#CPAC2013: Artur Davis ‘Freedom is not Tired - It’s just Tired of not Being Defended’

Former Alabama Congressman, Artur Davis, who changed his party affiliation from Democratic to Republican in 2012, has become something of a hero to the right, and it was obvious when he took the stage today at CPAC.

Davis began by excoriating the mainstream media “You know something kept occuring to me as we saw some of the unpleasant commentary about this conference. Isn’t it interesting that the same establishment media that claims [to be] so pious, that it wants more civility and tolerance in our politics, has no problem degrading and demonizing Americans who just happen to be Conservative? They try so hard to paint the beliefs in this room as some quaint, outmoded brand of ignorance. So this needs to be said: There are 43 million of us who answer to the name ‘Conservative’. We don’t own any Hollywood studios…but this happens to be the single biggest voting bloc…and we are not going anywhere.”

Most of Davis’ speech focused on why the Republicans lost the Presidential election in 2012, noting that the GOP needs to communicate better with independent-minded voters who didn’t respond to the message. “The ones who are left [in the middle] aren’t some idle fools. They are our neighbors and fellow citizens, and a lot of them think like us. They just need to hear from our politicians that our values work for their lives.”

He also addressed improving the seeming inability of the right to reach out to minorities. “Yes we did talk about jobs, but guess what? Black and brown Americans are no different than anybody else. They worry most about whether their kids can do better. They know that question turns first and foremost on the quality of schools their kids attend. They [take issue with] tenure laws that priviledge bad teachers, the promotion of kids who can’t read, and not having enough money to move [their] kids to a better school district or to afford a private school. But how much did we talk about any of that?”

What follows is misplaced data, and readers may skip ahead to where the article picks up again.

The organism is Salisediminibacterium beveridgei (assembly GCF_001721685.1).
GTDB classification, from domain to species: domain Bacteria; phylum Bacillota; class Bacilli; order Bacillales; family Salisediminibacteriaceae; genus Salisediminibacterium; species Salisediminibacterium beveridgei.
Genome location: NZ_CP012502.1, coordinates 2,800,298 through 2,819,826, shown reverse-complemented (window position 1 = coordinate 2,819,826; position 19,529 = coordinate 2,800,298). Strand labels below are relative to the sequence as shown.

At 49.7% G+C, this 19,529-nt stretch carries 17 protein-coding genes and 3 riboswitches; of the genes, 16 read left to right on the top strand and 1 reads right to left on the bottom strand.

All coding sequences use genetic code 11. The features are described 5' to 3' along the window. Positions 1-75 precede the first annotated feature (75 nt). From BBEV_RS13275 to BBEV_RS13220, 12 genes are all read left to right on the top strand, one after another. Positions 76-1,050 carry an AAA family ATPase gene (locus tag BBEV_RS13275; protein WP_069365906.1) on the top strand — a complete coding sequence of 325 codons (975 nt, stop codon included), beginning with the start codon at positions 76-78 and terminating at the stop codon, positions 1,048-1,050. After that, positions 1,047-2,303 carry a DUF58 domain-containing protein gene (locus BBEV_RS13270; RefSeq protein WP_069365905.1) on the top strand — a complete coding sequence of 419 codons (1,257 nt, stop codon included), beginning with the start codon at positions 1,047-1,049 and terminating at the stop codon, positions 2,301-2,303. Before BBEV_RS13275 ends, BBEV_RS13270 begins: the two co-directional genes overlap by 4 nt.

He continued, “I know some of us like to lament the possibility that anybody might look to government for anything other than getting out of the way. The Americans I describe…when Washington takes their money they often feel it more deeply than the rest of us.”

He encouraged the crowd not to lose faith though, saying that the 2012 loss was, indeed, bad, but that “We can fix it.” He implored his audience, “If your vision of Conservatism is so small…that it only works in certain places and for certain people - and it’s a free country; you’re entitled to believe that - but keep your lack of confidence to yourself.”

He finished by driving home the point that the Republican Party really is the party of inclusion, saying, “We should always know that a child who has difficulty reading, can one day grow into a brain surgeon named Ben Carson. A father who waits tables can raise a son to become a senator named Marco Rubio. And a black nurse who works sixteen hour days…and is a single parent, can set a son on the path to become a senator named Tim Scott.”

Davis was an early supporter of Barack Obama’s 2008 bid for the presidency, and one of the national co-chairs for Obama’s 2008 campaign. Known for his oratorical skills, Davis made one of the nominating speeches for Obama at the 2008 Democratic National Convention. While serving on the House Ways and Means Committee, Davis was the first African American member of Congress to advocate that Committee Chairman Charles Rangel surrender his gavel in the wake of ethics charges.

In 2009 and 2010 Davis voted against the Patient Protection and Affordable Care Act, the only member of the Congressional Black Caucus to do so.

Leave a Reply